If you do not receive our response, we recommend that you look for it in the "spam" or "junk" folder of your email and mark it as "not spam".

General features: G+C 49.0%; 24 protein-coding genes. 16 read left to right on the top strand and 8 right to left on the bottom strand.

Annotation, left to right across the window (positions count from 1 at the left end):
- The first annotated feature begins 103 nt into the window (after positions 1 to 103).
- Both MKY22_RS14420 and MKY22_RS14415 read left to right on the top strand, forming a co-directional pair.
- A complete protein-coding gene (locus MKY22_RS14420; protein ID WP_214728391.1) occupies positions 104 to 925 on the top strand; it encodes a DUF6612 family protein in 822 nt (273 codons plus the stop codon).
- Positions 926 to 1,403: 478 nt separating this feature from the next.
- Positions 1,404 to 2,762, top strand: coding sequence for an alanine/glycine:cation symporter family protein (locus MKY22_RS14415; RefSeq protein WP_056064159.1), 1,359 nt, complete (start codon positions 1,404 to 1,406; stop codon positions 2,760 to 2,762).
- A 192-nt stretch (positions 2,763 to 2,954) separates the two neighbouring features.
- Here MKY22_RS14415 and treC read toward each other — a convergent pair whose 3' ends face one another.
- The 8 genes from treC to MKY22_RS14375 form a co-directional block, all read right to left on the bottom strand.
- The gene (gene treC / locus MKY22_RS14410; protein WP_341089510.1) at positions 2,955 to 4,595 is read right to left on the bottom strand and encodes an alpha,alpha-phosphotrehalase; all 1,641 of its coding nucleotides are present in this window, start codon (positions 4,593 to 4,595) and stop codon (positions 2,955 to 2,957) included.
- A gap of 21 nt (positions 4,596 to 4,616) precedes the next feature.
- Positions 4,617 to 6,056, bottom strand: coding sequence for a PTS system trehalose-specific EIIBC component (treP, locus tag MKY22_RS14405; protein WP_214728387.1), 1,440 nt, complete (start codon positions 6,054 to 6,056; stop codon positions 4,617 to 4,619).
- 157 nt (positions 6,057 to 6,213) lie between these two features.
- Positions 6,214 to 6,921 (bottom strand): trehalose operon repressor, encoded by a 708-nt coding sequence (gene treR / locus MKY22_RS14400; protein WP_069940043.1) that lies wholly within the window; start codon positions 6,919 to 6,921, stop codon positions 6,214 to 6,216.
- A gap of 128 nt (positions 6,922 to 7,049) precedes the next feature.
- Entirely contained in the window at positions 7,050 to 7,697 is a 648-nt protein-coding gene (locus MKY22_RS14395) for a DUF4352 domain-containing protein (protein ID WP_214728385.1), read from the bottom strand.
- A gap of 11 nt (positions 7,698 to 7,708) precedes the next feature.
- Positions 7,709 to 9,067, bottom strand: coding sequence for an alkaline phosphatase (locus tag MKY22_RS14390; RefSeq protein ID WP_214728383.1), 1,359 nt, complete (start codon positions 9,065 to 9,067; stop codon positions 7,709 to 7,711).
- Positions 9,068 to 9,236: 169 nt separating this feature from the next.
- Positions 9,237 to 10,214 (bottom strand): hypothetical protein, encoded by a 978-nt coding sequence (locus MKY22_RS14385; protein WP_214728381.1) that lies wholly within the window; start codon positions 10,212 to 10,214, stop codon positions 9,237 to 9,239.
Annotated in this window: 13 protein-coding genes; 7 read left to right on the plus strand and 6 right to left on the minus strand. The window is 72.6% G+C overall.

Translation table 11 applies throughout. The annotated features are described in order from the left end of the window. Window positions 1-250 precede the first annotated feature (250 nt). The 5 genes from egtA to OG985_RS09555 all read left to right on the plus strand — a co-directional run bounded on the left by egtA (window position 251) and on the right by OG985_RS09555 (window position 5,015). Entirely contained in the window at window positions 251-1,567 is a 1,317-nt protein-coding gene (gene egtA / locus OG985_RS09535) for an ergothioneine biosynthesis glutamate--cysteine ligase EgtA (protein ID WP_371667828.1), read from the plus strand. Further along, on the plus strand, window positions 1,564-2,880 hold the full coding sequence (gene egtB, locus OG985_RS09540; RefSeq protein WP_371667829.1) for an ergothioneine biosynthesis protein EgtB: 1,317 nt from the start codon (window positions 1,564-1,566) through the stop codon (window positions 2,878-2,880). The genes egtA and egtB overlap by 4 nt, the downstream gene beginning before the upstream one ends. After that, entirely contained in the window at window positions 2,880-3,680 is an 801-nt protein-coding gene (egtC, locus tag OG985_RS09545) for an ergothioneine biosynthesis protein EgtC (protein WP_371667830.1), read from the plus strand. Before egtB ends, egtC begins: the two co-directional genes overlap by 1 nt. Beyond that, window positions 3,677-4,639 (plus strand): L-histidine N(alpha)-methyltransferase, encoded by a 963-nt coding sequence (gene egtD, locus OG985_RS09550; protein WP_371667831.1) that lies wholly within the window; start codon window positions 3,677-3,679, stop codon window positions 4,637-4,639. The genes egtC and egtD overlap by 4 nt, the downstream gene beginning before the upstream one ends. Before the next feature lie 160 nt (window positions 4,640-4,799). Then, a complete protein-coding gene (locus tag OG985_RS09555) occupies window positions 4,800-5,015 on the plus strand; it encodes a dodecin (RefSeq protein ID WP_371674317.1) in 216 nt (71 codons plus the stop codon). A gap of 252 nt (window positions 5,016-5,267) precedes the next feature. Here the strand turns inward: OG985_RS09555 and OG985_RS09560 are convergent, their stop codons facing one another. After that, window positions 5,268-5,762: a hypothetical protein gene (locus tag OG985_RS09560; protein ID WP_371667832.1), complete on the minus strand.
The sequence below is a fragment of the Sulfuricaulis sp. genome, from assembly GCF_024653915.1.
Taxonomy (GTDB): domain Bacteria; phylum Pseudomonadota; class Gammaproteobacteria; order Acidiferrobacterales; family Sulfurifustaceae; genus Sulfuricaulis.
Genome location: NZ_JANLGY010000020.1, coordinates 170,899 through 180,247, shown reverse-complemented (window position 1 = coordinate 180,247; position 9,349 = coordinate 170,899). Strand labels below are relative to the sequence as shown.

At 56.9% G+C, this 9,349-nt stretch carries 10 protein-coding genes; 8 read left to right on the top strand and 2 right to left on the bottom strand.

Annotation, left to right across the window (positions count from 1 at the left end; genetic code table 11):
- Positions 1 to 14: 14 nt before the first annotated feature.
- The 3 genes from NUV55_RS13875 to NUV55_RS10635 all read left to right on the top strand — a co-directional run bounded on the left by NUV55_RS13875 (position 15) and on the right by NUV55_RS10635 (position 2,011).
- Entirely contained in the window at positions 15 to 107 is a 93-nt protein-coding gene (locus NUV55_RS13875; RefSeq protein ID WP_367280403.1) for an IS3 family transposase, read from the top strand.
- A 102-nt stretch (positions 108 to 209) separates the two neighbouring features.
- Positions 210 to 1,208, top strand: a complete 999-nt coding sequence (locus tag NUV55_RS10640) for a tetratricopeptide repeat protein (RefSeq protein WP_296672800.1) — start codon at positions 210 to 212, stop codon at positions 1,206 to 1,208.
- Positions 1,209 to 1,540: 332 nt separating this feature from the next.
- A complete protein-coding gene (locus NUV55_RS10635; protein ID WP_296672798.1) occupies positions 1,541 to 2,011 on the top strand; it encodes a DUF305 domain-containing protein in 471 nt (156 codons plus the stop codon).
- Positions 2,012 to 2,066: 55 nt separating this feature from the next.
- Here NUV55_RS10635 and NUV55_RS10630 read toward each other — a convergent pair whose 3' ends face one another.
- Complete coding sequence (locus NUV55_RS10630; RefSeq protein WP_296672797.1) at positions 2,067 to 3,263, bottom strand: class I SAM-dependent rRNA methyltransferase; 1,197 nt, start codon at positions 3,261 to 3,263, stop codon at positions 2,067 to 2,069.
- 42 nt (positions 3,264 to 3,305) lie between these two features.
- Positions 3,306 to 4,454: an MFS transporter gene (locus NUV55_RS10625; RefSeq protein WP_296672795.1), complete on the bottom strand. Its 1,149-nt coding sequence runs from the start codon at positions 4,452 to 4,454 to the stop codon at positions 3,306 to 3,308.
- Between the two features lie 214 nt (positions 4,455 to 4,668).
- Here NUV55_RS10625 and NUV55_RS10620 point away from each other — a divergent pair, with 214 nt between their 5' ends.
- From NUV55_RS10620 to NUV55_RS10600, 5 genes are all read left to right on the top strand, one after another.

Franco Angeli was born in Rome on May 14, 1935 in the district of San Lorenzo, from Gennaro Gennarini, anti-fascist, and Erminia Angeli, from whom, like the brothers Homer and Othello, he takes his surname. In order to provide for his sick mother, Angeli began working at the age of nine: first as a warehouseman, then in a body shop and in a tapestry shop, where he had the opportunity to learn the use of fabrics, silhouettes and cuttings, which he would bring back in his works. To these engagements he also added that in a radio broadcast, where he sang for the Allies. Angeli, even though he did not attend regular art studios, began painting in 1957, the year he left for military service in Orvieto: "When a person has a profound malaise he must look for a way not to be alone anymore, he must ultimately find an interest that accompanies him for life" he would later recount. Back in Rome, at the Granatieri barracks in the Prati district, in 1955 Franco Angeli came into contact with the sculptor Edgardo Mannucci, a friend of Alberto Burri. He was deeply impressed by Burri's works, whose ability to use materials and forms he appreciated and the influence of the Umbrian master was particularly noticeable in his very first production. These early approaches to painting were also marked by his militancy in the Communist Party: he joined the Italian Communist Party, meeting first Tano Festa and then Mario Schifano in the Campo Marzio section, with whom he shared the experience and drama of the war. He abandoned this political position after the invasion of Hungary, showing himself closer to the extra-parliamentary left and the Maoist movements. In 1959 he exhibited his first works in the group show at the "La Salita" Gallery in Rome with Festa and Uncini. The autumn of the same year he appeared together with Agostino Bonalumi, Jasper Johns, Yves Klein, Robert Rauschenberg and Mimmo Rotella in the magazine "Azimuth", founded by Piero Manzoni and Enrico Castellani. He also attended the Rosati bar in those years where he established significant relationships with Renato Guttuso, Pino Pascali, Jannis Kounellis, Fabio Mauri. "They were young, beautiful, talented and painted on canvas on a par with the New York of Pop Art, where Andy Warhol took his first steps to conquer the world ... but the art world knows them as the boys of Piazza del Popolo, supported by visionary gallery owners such as Plinio De Martiis and passionate collectors such as Giorgio Franchetti. In 1960 he inaugurated his first solo show at the same "Galleria La Salita" in Rome with a series of works characterized by oil painting veils and stretched nylon stockings, covered with gauze, similar to memories and absences that Cesare Vivaldi describes as "tears of things". In the same year, again at the Salita, 5 painters took part in the collective exhibition. Roma 60: Angeli, Festa, Lo Savio, Schifano, Uncini edited by Pierre Restany. Angeli wins the Prize of encouragement to artists of the Ministry of Education and participates as protagonist in the first short film by Mario Carbone, Inquietudine, in which he illustrates his particular painting technique. In 1962, he took part in the exhibition "Nuove Prospettive della Pittura Italiana" (New Perspectives of Italian Painting) at the Galleria Comunale d'Arte Moderna in Bologna, where he presented a series of works in which the symbols of power, initially swastikas, crosses and crescents, began to appear. "As Boatto writes, covering his symbols with a veil Angels tended to alter their objective violence", the violence of real events which for him took on central importance and which he never stopped passing through his works; just think of the series of Cemeteries of the early sixties, sequences of white crosses recalling the power of the Schermi di Mauri and the Achrome by Pietro Manzoni, with whom he was in close contact. Angels depicts fragments of history and seems to keep track of contemporary events, giving rise to works such as O.A.S. (Tutti maltivi i tedeschi) (1961, from the initials of the underground paramilitary organization), Cuba (1960, linked to the embargo imposed by the United States against the island shortly after Fidel Castro's revolutionary forces overthrew Baptist's dictatorship), 25 July (1964, commemorating the day of the fall of Fascism in 1943). In 1963 he exhibited in the group show 13 painters in Rome at the Galleria La Tartaruga by Plinio De Martiis with a poem by Nanni Balestrini. In the same year he exhibited at the J Gallery in Paris in a group show "L'Object Pressenti" in which participate, among others, Bruce Conner, Christo, Kudo, Mauri, Todd edited by Pierre Restany. Shortly afterwards, in June, he inaugurated a solo show at the Galleria La Tartaruga presenting a series of works in which the value of the symbol - expired, customary or even tragic - acquires a different augural dimension, standing on the legacy of the informal. Also in 1963, in addition, he collaborated with Mario Diacono and Elio Pagliarani to the realization of numbered volumes with autograph texts and original drawings. In 1964, for the solo show at the Galleria dell'Ariete in Milan in January 1964 Angeli used stereotypical ideological symbols taken from street furniture, synthesizing the rhetorical and celebratory character of the finds of an eternal and capital Rome: "My first paintings are the testimony of daily contact with the street. I saw the Ruins, the Tombstones, ancient and modern symbols such as the Eagle, the Swastika, the Scythe and Hammer, obelisks, Roman Lupe statues, releasing enough energy to face the pictorial adventure". These are the Capitoline fragments that he presented in the Roman exhibition in October 1964 at the Arco d'Alibert Art Studio, while in March he exhibited with Bignardi, Festa, Fioroni, Kounellis, Lombardo, Mambor and Tacchi at the Galleria La Tartaruga. In the same year he participated in the Venice Biennale presented by Maurizio Calvesi, exhibiting the paintings "La Lupa" and "Quarter Dollar", subjects that characterized many of his later works. The following year he was among the protagonists of the exhibition "Una generazione" at the Odyssia Gallery in Rome; in autumn he exhibited almost simultaneously in two solo shows - at Galerie J in Paris and at the Zero Gallery in Verona -, at the IX Quadriennale Nazionale d'Arte in Rome and in the exhibition L'art actuel en Italie: semaines italiennes at the Casino Municipal in Cannes. A series of tazebao (Compagni, Berlin 1945, Compagno vietnamita, "Occupazione di un monumento equestre" and "Abbraccio eterno") are dated around these years, in whose extreme revolutionary poetics Dario Micacchi identifies a political painting, or rather a "seeing and showing reality politically". "Angels found in the coin the "small symbolic world" that he had been searching for years and believed he had found in the flags, then in the coats of arms, then in the lapidary inscriptions. The coin, in the hands of Angels, becomes something total, even if it is only an emblematic image, even if it is only a conventional basis of exchange, even if it is only the symbol of a symbol"; this is demonstrated by the personal exhibition entitled "Half Dollar" that Angels inaugurated at the Arch of Alibert in Rome in January 1966 and the participation in the exhibitions "Italian artists of today" in Bucharest "Aspects of contemporary Italian art" at the National Gallery of Modern Art in Rome and "Moderne Kunst aus Italien" in Dortmund. In October he inaugurated "America America (Half Dollar)" at the Aries Gallery, presenting large golden eagles veiled in shades of blue, white and red. The same title is used for the solo show at the Arco d'Alibert Art Studio in Rome inaugurated in March 1967; in April he took part in the group show "8 pittori romani" at the Galleria de' Foscherari in Bologna and in June in the exhibition "Undici artisti italiani degli anni Sessanta nell'ambito del Festival dei Due Mondi di Spoleto. In the years 1968-1970, he participated in the political and artistic ferment of those years in particular by actively demonstrating against the Vietnam War. In Spoleto he met Marina Ripa di Meana with whom he started a long and complicated sentimental relationship. Those years were characterized by the abuse of alcohol and drugs that made him and the other members of the "Scuola di Piazza del Popolo" a group of "cursed" artists. In September he participated in the 9th Sao Paulo Biennial of Brazil and realized his first Reading Days, which was followed by a long activity of research and mixing of video, photography and visual arts, witnessed by "Schermi" (1968), "New York" (1969), "Viva il Primo Maggio" (1968), "Souvenir" (1984), just to name a few. In that period he approached photography, mainly in black and white, privileging intimate subjects and in particular Marina Ripa di Meana and her friends, Tano Festa and Emilia Emo Capodilista in Ansedonia, London, Milan, Positano. In his studio in Via dei Prefetti in Rome he portrays himself in the company of his friends Jannis Kounellis, Achille Bonito Oliva, the gallery owner Plinio de Martiis, the poet Sandro Penna and a very young Isabella Rossellini. These images were collected in an exhibition curated by Carlo Ripa di Meana in 2011. In 1968 he played the role of the protagonist in the film "Morire gratis" by Sandro Franchina. In January 1969 he was in the United States for the first time, where he exhibited in the group show Italian Art Show: Franco Angeli, Cesare Tacchi, Tano Festa and Lorri Whiting, staged between October and November at the Contemporary Arts Gallery, Loeb Student Center in New York. In the meantime in Italy he exhibits in a solo show at the Galleria dell'Ariete (in January) and in the group show "Anno '60" at the Galleria Christian Stein in Turin (in April). In the early seventies Angels, continuing his research on the real datum, opened his painting to the series of landscapes "From the Apennines to the Andes" and "Popular song of the Andes", geometrically inspired, dedicated to the Chilean coup of 11 September 1973; he resumed the theme of the Vietnam War in the works "Anonymous Eurasian" (1969), "Comrades" (Giap and Ho Chi Minh) and "Vietcong" (1971) and also tackles the coup in Greece. In 1975 he met his life companion, Livia Lancellotti, who gave him his daughter Maria in 1976. In 1978 he participated in the Venice Biennale curated by Achille Bonito Oliva. In the eighties, Franco Angeli devoted himself more to figuration: capitals, deserted squares and "marionettes", the latter interpreted as self-portraits. In fact, in his landscapes "the little airplanes, childishly joyful, that bring death to Vietnam", which seem to recall the bombings of the Second World War, begin to appear: "It is in fact evident in him, for those who know him and frequent him because of this attitude, the narrative tension in which the places of personal experience are inextricably intertwined with those of history". The strong social and popular interest continues in the works of the eighties, when the artist takes up the theme of war in the series of exotic landscapes with pyramids, obelisks and airplanes that later became real "Explosions" (1986). The forms become stylized and let spires, capitals and deserted squares emerge as in "a grandiose and poignant sense of excavation during which history and existence re-emerge as perfect and unaltered geometric solids that radiate new colors of life fresh, fragrant, pure green, blue, red". The theme of the "puppet", frequent since 1984, is a sort of self-portrait that seems to prelude to the final phase of his life. Angeli, in fact, sick of AIDS, died in Rome on November 12, 1988.Read more Close